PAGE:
The estimated uncertainties of RO in the lower stratosphere are only slightly above 0.2 %, the theoretical estimates found in Kursinski et al. (1997). Empirical uncertainty estimates have previously been analysed, for instance by Rieckh and Anthes (2018) and Scherllin-Pirscher et al. (2011). In the empirical uncertainty analysis study by Scherllin-Pirscher et al. (2011), the refractivity uncertainty is found to be 0.35 % in the lower stratosphere. Scherllin-Pirscher et al. (2011) used RO data in combination with ECMWF analysis, and were therefore confined to make assumptions about mutual correlation and partitioning of uncertainties among the two data sets. By combining three independent data sets in a 3CH analysis such assumptions may be avoided, and consequently one is able to decrease the uncertainty estimates.

The RO uncertainty in the Upper Troposphere–Lower Stratosphere (UTLS), where the uncertainty estimates are at a minimum, does not vary much with latitude, except for a small increase at the tropopause. The structure of the uncertainty profiles is quite similar for all latitudes. The increase of uncertainty in the troposphere is smaller at high latitude, but the crossover between high and low uncertainty happens at approximately the same altitude, 5–7 km, for all latitudes. For the tropics, the noisy uncertainty estimates, due to an insufficient number of data, do not allow us to safely read a minimum above the tropopause from Fig. 10, but there is an indication of uncertainty almost down to 0.2 % even between 7 and 10 km, well below the tropical tropopause layer.

In Rieckh et al. (2021) the 3CH is applied to multiple triplets of RO data and different model refractivity data. Overall their uncertainty estimates are much higher, for instance 0.55 % in the UTLS. This may be partly due to the high noise level of the analysed RO data (COSMIC-1 and COSMIC-2). But the data sets used by Rieckh et al. (2021) are less well suited to 3CH analysis than the data sets used here, because the errors of the ERA5 analysis fields used must be expected to be correlated with errors of other data sets, leading to a biased estimate of 3CH uncertainties. The models applied have larger vertical footprint than the RS92 radiosonde data used here, and this will tend to yield an overestimate of RO uncertainties, which is indeed seen in Rieckh et al. (2021). Their results show apparent uncertainty maxima near the tropopause, as must be anticipated according to our analysis of the impact of vertical footprints in Sect. 4.3.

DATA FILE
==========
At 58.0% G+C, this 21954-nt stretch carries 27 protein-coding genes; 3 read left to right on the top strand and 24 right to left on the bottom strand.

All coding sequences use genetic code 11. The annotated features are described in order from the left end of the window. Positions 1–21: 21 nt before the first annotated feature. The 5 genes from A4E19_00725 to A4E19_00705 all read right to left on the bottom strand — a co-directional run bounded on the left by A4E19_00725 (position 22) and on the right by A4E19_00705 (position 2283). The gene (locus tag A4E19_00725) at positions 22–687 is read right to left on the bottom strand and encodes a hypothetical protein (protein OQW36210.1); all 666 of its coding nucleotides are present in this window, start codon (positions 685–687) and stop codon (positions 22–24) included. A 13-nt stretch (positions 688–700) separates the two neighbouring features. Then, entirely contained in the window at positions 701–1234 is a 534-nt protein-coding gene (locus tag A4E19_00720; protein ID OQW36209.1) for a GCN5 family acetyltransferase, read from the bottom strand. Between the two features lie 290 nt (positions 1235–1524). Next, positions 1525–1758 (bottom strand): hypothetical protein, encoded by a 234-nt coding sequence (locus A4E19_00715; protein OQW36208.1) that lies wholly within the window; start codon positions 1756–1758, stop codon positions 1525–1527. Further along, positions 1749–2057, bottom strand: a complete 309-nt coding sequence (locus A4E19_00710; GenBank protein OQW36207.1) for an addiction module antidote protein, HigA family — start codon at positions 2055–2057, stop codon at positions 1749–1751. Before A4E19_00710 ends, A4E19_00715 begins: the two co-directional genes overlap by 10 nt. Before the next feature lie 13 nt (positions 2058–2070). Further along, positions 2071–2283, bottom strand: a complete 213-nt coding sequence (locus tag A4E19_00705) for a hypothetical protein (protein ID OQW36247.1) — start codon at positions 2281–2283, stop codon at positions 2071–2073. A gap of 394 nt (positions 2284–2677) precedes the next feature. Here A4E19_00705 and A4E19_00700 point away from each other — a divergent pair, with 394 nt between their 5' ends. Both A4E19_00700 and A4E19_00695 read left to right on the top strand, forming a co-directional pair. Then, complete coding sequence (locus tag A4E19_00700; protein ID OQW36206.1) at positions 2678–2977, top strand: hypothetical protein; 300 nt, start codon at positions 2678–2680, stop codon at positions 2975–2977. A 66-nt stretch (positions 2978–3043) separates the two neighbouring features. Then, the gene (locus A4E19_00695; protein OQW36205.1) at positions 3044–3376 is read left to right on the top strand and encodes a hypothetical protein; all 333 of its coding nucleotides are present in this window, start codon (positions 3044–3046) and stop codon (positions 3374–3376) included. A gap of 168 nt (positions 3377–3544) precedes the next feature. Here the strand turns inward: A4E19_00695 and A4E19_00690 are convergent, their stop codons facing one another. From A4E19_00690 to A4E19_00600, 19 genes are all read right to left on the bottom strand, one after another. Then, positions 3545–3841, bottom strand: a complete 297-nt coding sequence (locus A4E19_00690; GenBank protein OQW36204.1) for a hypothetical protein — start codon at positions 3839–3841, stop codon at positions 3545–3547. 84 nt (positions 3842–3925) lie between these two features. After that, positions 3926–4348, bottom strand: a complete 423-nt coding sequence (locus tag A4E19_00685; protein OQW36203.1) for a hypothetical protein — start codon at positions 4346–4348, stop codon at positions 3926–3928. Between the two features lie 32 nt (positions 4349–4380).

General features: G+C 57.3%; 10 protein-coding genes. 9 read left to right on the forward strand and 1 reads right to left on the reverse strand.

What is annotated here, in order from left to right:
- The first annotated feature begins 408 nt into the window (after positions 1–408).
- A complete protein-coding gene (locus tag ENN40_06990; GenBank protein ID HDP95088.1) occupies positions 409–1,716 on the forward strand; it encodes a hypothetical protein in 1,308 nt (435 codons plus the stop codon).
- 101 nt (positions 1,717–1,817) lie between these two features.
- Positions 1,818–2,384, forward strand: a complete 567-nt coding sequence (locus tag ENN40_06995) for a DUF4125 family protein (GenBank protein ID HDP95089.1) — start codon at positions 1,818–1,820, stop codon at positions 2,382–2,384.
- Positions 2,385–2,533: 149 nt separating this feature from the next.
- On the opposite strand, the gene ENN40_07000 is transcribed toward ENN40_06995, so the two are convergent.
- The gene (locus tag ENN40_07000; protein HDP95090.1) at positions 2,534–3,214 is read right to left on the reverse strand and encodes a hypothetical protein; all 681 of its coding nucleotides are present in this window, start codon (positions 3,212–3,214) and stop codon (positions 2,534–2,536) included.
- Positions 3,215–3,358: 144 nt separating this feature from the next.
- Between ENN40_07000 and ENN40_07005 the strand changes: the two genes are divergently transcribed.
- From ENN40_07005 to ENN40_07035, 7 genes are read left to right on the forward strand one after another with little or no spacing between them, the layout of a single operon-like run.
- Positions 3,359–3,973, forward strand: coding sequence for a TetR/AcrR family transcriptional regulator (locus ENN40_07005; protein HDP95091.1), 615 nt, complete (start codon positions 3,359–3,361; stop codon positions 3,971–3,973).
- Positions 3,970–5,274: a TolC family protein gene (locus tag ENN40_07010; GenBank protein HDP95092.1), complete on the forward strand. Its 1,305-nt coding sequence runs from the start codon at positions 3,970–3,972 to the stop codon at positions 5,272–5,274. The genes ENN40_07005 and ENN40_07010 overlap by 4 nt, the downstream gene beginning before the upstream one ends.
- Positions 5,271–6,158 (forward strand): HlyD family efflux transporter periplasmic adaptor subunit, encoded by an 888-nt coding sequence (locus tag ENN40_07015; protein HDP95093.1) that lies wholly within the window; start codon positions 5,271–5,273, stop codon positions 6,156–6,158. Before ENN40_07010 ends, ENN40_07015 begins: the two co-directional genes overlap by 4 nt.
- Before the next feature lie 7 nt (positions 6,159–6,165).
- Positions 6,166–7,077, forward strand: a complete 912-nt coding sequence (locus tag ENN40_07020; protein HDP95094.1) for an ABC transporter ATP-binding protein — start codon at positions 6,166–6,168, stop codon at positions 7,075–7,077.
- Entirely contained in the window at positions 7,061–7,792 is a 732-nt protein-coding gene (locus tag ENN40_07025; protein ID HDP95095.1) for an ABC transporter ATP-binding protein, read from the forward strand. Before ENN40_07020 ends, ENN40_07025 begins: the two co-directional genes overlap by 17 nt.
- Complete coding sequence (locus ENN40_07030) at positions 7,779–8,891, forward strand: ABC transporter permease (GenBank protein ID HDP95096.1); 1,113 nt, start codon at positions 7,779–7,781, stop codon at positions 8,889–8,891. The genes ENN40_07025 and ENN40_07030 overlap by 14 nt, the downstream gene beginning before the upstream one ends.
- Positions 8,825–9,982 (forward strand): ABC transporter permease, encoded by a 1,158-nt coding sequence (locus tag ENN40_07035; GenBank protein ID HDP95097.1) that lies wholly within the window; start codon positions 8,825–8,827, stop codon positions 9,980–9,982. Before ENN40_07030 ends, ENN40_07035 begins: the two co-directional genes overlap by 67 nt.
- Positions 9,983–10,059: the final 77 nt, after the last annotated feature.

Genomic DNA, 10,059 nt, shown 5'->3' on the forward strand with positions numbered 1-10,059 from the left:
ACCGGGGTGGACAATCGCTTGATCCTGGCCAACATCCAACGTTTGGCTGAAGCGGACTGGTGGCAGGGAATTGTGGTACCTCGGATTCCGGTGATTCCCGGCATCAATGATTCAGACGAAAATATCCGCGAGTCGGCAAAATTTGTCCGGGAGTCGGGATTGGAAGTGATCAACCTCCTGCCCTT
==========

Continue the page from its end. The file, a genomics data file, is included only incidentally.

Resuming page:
In the theoretical uncertainty analysis study by Kursinski et al. (1997) the refractivity uncertainty in the lower troposphere tangents is 1 %, which is a little lower than the G3CH estimate at middle latitudes, but quite consistent with the G3CH estimate at high latitudes. The Kursinski et al. (1997) estimate is dominated by the contribution from representativeness uncertainty arising from horizontal gradients along the ray path up to 30 km, i.e. the contribution from the spherical symmetry assumption to the uncertainty. Retrospectively seen, Kursinski et al. (1997) may have underestimated the horizontal gradients in the troposphere since the effect of horizontal variability was estimated from a model with 40 km horizontal resolution. In a later study by Steiner and Kirchengast (2005), even lower refractivity uncertainty estimates are obtained, with a coarser model (60 km resolution and 50 vertical levels). Steiner and Kirchengast (2005) find down to 0.1 % refractivity uncertainty in the UTLS.

The estimation of error correlation matrices with G3CH is a novelty introduced in the present study. The method is able to detect expected differences between rising and setting RO long-range vertical error correlations, and long-range correlations are also seen in RS92 data. The vertical correlation estimates have limitations since the estimate of long-range vertical error correlations of RS92 seems to be dependent on whether the RO data used represent rising or setting occultations. However, this inaccuracy seems relatively small compared to the difference between the RO vertical error correlation estimates found and the vertical error correlation estimates currently used in RO 1D-Var retrievals, and therefore the correlation estimates will be useful in this context. Especially at middle latitudes there is a potential for decreasing the vertical error correlation length in future applications.